HOME > Chowhound > Outer Boroughs >


Generous portions, cheap prices, good food--is it possible in NYC anymore?

I pretty much stopped eating out in NYC because of the number of times I left good, well-reviewed restaurants hungry. I'm not a large person; rather I'm a skinny marathoner but I have the metabolism of the hummingbird. Last time I checked, one pursues a sit-down meal in a restaurant to be fed. Call me crazy but this is still my goal. I've decided to try again. I feel like such a failure when friends come to town ready to eat, and I can't suggest anything.

My requirements:

Budget $10-$15

Type of cuisine: Any except vegetarian.

Portions: I want to eat a lot over a long period of time. Dinner should last 45 min at least. No one should be hurrying me out. This is offensive. I should have the option of taking home a doggy bag.

Neighborhoods: Lower Manhattan, brownstone Brooklyn, Queens close to transit

I know I can find various buffets in this price range (Jackson Heights comes to mind) but I'm kind of over them. I want made-to-order meals from actual restaurants. Nothing has to be fancy, just solid good eating.

Any ideas or should I give up on eating out in this city?

  1. Click to Upload a photo (10 MB limit)
  1. Have you tried the food courts in Flushing? You can chow mighty fine within your tight budget.
    Regards, JK

    1. At that price range, I wouldn't expect much other than buffet/fast food/cheap ethnic stuff. Sitting down and getting made to ordered food while taking a table for an hour+ for $10? Not likely. I'd say almost impossible. Its a business. They have to make money. With the neighborhoods you have described, I think it would be a challenge for any restaurant to stay in business doing what you want. Your choice is to either pay more or cook in.

      1. Maybe Karczma or other Polish places in Greenpoint. But for pie plate eaters at that price point, prolly moving to the Midwest is best.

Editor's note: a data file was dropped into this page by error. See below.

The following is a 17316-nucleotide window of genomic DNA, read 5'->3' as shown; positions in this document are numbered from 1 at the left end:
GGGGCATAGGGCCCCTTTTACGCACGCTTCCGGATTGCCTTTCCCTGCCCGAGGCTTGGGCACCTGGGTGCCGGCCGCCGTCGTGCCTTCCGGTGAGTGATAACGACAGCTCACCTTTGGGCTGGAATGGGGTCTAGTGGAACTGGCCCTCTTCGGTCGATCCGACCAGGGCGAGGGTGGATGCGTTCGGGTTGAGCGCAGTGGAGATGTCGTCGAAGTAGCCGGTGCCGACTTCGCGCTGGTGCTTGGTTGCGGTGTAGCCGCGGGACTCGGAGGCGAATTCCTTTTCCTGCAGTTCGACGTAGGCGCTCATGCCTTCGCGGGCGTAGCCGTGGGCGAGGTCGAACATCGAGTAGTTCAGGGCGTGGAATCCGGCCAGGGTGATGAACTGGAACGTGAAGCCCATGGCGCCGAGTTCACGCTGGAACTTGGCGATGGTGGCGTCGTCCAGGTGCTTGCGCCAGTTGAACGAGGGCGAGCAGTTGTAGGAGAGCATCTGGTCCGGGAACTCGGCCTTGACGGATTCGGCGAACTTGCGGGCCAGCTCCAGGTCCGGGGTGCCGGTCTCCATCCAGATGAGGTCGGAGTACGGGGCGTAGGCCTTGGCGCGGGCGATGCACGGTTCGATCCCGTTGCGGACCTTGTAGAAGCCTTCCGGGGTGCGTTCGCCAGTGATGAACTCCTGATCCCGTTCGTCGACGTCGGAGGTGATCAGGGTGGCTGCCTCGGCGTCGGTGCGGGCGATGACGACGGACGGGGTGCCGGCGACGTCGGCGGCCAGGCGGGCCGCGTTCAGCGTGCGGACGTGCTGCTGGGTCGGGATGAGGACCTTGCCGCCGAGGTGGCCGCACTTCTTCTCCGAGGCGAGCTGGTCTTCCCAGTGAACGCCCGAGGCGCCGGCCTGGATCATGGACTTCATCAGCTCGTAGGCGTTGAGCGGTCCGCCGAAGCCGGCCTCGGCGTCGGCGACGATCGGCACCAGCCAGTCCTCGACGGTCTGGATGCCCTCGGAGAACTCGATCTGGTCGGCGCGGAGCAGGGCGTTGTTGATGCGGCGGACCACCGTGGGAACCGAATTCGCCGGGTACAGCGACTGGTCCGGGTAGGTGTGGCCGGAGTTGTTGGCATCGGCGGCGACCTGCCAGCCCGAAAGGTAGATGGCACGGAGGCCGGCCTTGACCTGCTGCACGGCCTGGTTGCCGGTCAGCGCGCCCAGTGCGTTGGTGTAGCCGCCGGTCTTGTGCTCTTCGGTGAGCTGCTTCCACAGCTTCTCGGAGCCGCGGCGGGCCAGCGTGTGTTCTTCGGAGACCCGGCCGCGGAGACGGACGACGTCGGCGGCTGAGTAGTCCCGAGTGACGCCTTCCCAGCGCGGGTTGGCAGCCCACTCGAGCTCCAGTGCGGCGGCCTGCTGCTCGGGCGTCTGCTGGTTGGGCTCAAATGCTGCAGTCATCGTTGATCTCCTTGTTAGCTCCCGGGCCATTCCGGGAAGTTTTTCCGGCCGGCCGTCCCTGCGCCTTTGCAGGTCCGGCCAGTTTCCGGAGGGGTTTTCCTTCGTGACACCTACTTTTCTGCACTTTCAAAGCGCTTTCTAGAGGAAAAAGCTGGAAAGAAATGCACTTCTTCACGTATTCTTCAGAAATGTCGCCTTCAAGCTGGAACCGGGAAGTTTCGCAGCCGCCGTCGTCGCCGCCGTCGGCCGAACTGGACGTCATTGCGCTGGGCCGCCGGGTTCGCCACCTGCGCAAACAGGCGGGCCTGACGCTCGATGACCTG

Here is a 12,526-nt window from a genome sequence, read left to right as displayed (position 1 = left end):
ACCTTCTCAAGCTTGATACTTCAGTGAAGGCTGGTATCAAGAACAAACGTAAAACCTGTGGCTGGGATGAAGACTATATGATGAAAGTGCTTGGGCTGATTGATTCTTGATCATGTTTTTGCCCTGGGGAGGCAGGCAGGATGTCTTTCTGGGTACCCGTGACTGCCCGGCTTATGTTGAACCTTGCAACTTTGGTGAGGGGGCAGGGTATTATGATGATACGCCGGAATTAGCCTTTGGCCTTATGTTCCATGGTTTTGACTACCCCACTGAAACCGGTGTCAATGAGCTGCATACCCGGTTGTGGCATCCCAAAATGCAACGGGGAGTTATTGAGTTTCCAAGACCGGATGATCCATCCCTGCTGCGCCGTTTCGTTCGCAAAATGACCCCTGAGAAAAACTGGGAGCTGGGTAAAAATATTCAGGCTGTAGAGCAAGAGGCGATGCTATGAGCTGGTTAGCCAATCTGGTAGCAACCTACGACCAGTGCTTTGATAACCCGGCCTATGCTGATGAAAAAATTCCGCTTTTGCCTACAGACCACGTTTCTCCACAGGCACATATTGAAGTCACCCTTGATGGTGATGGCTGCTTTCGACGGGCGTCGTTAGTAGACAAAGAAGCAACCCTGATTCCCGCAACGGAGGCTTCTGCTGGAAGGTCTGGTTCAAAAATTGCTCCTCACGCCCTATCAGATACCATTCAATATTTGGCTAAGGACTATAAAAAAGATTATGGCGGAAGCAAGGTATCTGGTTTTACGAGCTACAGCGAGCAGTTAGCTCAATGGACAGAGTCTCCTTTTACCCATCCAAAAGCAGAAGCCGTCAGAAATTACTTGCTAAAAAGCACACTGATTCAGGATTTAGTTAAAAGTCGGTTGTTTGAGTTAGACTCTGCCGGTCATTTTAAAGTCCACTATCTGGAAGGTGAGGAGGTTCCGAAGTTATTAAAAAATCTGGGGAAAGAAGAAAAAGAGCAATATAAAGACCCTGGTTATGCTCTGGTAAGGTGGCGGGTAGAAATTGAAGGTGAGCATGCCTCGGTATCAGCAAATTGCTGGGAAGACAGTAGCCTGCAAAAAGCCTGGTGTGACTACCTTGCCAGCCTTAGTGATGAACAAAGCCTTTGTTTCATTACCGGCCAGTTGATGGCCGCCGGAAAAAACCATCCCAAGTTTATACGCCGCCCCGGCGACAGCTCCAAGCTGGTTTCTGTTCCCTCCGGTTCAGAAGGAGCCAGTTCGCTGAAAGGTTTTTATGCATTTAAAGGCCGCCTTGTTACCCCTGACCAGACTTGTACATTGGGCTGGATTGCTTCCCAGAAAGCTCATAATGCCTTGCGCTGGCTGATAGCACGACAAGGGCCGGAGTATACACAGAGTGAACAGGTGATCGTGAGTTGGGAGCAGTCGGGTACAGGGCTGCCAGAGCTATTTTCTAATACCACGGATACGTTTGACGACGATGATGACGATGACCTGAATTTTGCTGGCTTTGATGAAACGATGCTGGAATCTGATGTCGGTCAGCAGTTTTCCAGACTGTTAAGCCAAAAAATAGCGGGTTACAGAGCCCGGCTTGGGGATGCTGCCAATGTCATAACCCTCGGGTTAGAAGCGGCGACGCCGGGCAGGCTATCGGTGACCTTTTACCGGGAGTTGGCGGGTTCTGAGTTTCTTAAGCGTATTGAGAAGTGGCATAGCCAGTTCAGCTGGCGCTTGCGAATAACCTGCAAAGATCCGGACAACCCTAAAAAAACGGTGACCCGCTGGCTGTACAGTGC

2 Replies
        1. re: Silverjay

          i'd second the greenpoint notion. most of the polish places there offer large platters with a main, two sides and usually a big bread basket, for under $12. enough left over for a glass of zywiec :)

          there are still one or two similar places in the east village, which used to have at least a dozen. sigh.

          1. re: Silverjay

            Karczma has large portions, that are well-prepared and the pricing meets the budget requirements.

          2. In lower Manhattan most of the Indian restaurants on Sixth St and many of the Chinese/Vietnamese/Thai restaurants in Chinatown could meet these criteria. And Veselka and Odessa for Polish, I guess. But lower Manhattan hasn't been a low-income neighborhood for quite a while, so most newer restaurants there won't meet your needs. There are quite a lot of good cheaper places in Brooklyn and Queens - I'm not sure what you're looking for in the way of type of food. The Flushing food courts recommended by johnk above would be good, unless you're looking for actual table service. Silverjay's recommendation of the Polish places in Greenpoint would be better is you're looking for table service.